It turns out that supersized rodents inhabit most of the world. They are excellent swimmers, and some can hold their breath for up to three minutes! This got me thinking about how to design a first-rate rodent.
The hook shank for this royal rat imitation had to be large enough to accommodate a long, fluffy body. The hook should also have a wide gap and formidable strength. I tested several long-shank hooks, and after successfully pounding a size 2/0 Mustad into a dock pile and leaning on it with my 10-weight rod, I knew I had the winner.
To help ensure the durability of the new fly, I lashed all the materials to the hook using Kevlar thread; Kevlar is the same material used in bulletproof vests. Nothing withstands piranha attacks forever, but Kevlar thread would certainly help.
The body material needed to be soft enough to lie back and not flare when spun in a dubbing loop, and it needed to be long enough to wrap a realistically shaped body without cutting off the tips of the fur. Whenever possible, I choose natural materials, and the texture, length, and color of coyote fur were exactly what I needed. Coyote fur also quickly sheds water after just one or two false casts, allowing the fly to have an extremely large profile yet remain light and aerodynamic for hours of accurate casting.
Where the fly hangs in the water column, along with how it moves when stripped, is also very important. I managed to find some videos of real swimming rats, and I was amazed at how quickly and efficiently they move through the water using their tails as rudders while dog-paddling with their front legs. Their faces usually remained out of the water, so the head of my new fly needed to ride higher and be considerably more buoyant than the body.
Tying the Body & Head
When motionless, a rat’s thin, soft hair undulates in the current, making it look like a large meal to a game fish. In order to achieve the desired result, I substituted the usual leather or felt ears for 3-millimeter-thick foam, and I added more buoyancy by fashioning the head using tightly packed strips of foam. To beef up the fly’s durability and realistic appearance, I substituted a piece of ridged paracord for the supple rabbit Zonker-strip tail.
Paracord can take much more abuse from piranhas and other toothy game fish, and the inherent stiffness of the material keeps it from fouling around the hook. I chose pink paracord because it is somewhat natural looking, and it is easy to see in the water at great distances. This is key for tracking the fly and ensuring that you don’t miss a strike. After days of torture-testing and tweaking the pattern, getting fish to eat it was no longer a problem; getting them to stay on the hook, however, was more of a challenge.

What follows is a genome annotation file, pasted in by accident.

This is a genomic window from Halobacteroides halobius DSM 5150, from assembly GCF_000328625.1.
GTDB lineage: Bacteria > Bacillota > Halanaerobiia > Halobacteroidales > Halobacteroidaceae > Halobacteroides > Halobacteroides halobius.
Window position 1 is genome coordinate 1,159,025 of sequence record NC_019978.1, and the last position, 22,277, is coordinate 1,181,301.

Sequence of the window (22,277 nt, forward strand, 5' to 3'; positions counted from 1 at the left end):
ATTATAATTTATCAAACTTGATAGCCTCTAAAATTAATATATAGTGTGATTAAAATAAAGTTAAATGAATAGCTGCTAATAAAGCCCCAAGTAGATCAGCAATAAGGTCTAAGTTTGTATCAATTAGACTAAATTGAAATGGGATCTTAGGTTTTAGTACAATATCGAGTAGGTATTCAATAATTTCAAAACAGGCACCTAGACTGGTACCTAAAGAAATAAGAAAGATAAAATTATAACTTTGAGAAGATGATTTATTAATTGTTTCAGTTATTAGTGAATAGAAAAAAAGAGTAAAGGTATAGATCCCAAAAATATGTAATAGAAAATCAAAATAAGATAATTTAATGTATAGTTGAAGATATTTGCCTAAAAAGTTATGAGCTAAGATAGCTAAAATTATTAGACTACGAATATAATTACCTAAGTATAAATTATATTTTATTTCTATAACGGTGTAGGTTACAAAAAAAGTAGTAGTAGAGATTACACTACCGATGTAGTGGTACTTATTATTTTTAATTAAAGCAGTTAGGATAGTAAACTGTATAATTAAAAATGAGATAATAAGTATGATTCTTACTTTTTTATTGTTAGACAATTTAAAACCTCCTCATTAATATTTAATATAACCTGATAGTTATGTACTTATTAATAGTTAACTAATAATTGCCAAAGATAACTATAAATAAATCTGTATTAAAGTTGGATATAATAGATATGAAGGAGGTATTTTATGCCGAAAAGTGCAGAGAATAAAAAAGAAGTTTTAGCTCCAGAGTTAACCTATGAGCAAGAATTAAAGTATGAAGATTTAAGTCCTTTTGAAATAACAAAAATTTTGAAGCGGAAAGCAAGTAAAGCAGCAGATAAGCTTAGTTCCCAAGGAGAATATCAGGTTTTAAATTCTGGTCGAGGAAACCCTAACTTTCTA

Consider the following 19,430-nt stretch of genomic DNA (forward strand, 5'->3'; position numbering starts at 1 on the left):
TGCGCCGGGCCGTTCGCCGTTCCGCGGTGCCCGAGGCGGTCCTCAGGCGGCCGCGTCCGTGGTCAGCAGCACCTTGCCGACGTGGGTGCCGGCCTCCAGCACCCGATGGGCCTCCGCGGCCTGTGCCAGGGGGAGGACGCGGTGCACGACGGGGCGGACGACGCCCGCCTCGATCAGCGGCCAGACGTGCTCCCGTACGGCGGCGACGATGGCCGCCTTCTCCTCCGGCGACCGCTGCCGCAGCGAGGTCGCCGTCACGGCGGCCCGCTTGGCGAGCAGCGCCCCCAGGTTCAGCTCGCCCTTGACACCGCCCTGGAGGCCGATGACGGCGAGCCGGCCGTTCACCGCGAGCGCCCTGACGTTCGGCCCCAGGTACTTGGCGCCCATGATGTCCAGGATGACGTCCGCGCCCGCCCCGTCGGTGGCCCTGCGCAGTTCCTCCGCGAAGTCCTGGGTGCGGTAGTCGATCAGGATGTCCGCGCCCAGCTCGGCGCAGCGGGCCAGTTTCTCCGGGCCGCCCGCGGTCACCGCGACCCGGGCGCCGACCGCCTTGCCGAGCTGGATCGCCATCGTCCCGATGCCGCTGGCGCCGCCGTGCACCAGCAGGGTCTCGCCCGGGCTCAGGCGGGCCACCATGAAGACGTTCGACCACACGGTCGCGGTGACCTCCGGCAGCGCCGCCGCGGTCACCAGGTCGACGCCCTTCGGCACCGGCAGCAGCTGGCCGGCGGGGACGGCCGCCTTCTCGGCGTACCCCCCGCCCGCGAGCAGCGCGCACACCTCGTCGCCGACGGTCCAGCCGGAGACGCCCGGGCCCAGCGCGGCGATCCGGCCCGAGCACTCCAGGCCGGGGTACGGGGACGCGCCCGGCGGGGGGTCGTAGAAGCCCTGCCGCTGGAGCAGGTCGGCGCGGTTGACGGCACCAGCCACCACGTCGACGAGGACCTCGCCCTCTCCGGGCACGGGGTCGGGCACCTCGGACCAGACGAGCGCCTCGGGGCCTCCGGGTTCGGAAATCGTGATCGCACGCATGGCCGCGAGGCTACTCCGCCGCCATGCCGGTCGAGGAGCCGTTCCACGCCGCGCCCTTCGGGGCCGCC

After nearly half a dozen dorado came unbuttoned from the fly, I put the microscope on the most crucial element of this pattern—the weed guard. The classic bass-bug weed guard—a double loop of monofilament running down the bend of the hook and back to the hook eye—looked great, but it was counterproductive when fishing. I changed the weed guard to a double post of 30-pound-test Mason hard monofilament.
I tested the pattern for two more days, dragging it over islands of grass and lily pads throughout the marsh. A ferocious strike typically occurred when the fly hopped off vegetation into the water with an audible plop. Each fly was rigged with a complicated wire leader, so I fished each one until it was almost unrecognizable; after five or six dorado, your rat will look like something a cat regurgitated. If northern pike or muskie are more your game, you can create tough flies for these toothy predators using the same tying methods.
Adding the Weedguard
While field-testing the new pattern, Francois Botha, a guide at Pirá Lodge, named it the King Rat. I thought the double meaning was perfect: this term is used to describe an abnormally large rat, and South American anglers say that a “king rat” is a rat that is so large, cats flee when they see it.
Do you cast to large, nasty predators? The King Rat will tame even the meanest fish.
Drew Chicone is turning on the fly tying world with his unique fish-catching patterns. He is also a first-rate fly tying and angling instructor. To learn more, go to his websites, www.stripstrikeuniversity.com and www.saltyflytying.com. Drew lives in Florida.